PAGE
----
Leveraging the direct presence of Airtel in 20 countries across Asia and Africa, Global Business also offers mobile solutions (ITFS, signalling hubs, messaging), along with managed services and SatCom solutions.

Key Initiatives

  • Airtel has launched Smart MPLS services, wherein customers would be provided access to application performance management in addition to network performance management.
  • Global Business has launched Direct Internet Access (DIA) product in partnership with various global carriers. The DIA product would enable global telecom organisations to deal multiple providers, multiple billings and different SLA when procuring local Internet for their customers across multiple countries.
  • Airtel launched a unique, one-of-a-kind gamut of corporate applications known as EAS- Enterprise Application store, which will empower an enterprise by providing the one stop shop experience to achieve its mobility objectives, provide completely online / touch free consumption and self-care for enterprise application user.
  • Airtel launched the digital engagement solutions with long-term contracts in the government space. Main pillars of the solutions, include IVR, USSD, Bulk SMS and toll-free internet.
  • Airtel continued its drive to localise the content, which improves user experience, along with lowering the cost of accessing content. Airtel now serves more than 50% internet requirements from India and have partnered with various global OTTs for content delivery service.
  • Airtel has expanded its cloud service portfolio with the launch of Connexion, which will ensure a more secure, scalable and seamless private connection between enterprises, cloud service providers, and data centre partners. This will help customers seamlessly and more securely connect to Microsoft Azure, by bringing down their network cost substantially and improving performance.
  • Airtel has strategic tie-ups with various global operators for satellite business. The objective is to reach destinations, where we have limited or unreliable connectivity. Airtel is focusing primarily on satellite communication, media and broadcast solutions, along with managed solutions and consulting projects.
  • Airtel is adding new capacity in new and existing cables assets in the Pacific and Atlantic routes to further expand its footprint globally.
  • Airtel has launched two new POP in Kenya and South Africa for IP Transit and MPLS services.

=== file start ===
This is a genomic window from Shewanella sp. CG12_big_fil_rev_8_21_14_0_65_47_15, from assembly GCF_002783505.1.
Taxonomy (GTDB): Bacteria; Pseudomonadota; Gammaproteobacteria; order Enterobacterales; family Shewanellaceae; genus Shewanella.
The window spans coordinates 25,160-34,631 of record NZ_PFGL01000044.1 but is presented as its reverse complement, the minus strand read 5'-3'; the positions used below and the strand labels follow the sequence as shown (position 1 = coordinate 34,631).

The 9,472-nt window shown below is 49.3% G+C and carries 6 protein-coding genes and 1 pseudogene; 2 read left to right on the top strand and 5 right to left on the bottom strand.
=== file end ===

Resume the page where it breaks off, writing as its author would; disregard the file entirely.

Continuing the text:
Key Highlights

  • Innovations like ‘Call me free’ and ‘Share credit with friends’ in Airtel Talk helped in winning ‘Innovations Award’ in the Consumer Services category at the Global Telecom Awards 2016, London.
  • Airtel Talk also won the Gold Stevie Award in the ‘Utility and Services app’ category at the 12th annual International Business Awards, 2015. Stevie’s is one of the world’s most prestigious awards and celebrates distinguished accomplishments of companies worldwide.
  • Airtel Corporate Business won Frost & Sullivan ICT Award for the second year in a row.
  • Airtel Business has won the coveted Aegis Graham Bell Award for its mHealth solution. mHealth solution aims to improve the delivery of primary health services, specifically for expecting mothers in rural India, by leveraging technology. The application successfully works in tandem with the National Rural Health Mission’s (NRHM) initiatives to improve local health indices and quality of life.

Passive Infrastructure Services


Bharti Infratel Limited, a subsidiary of Bharti Airtel, provides passive infrastructure services on a non-discriminatory basis to all telecom operators in India. Bharti Infratel deploys, owns and manages telecom towers and communication structures in 11 circles of India. It also holds 42% share in Indus Towers (a joint venture between Bharti Infratel, Vodafone and Idea Cellular). Indus Towers operates in 15 circles (four common circles with Bharti Infratel, 11 circles on an exclusive basis). Hence, the Company has a nationwide presence with operations in India’s all the 22 telecommunications circles.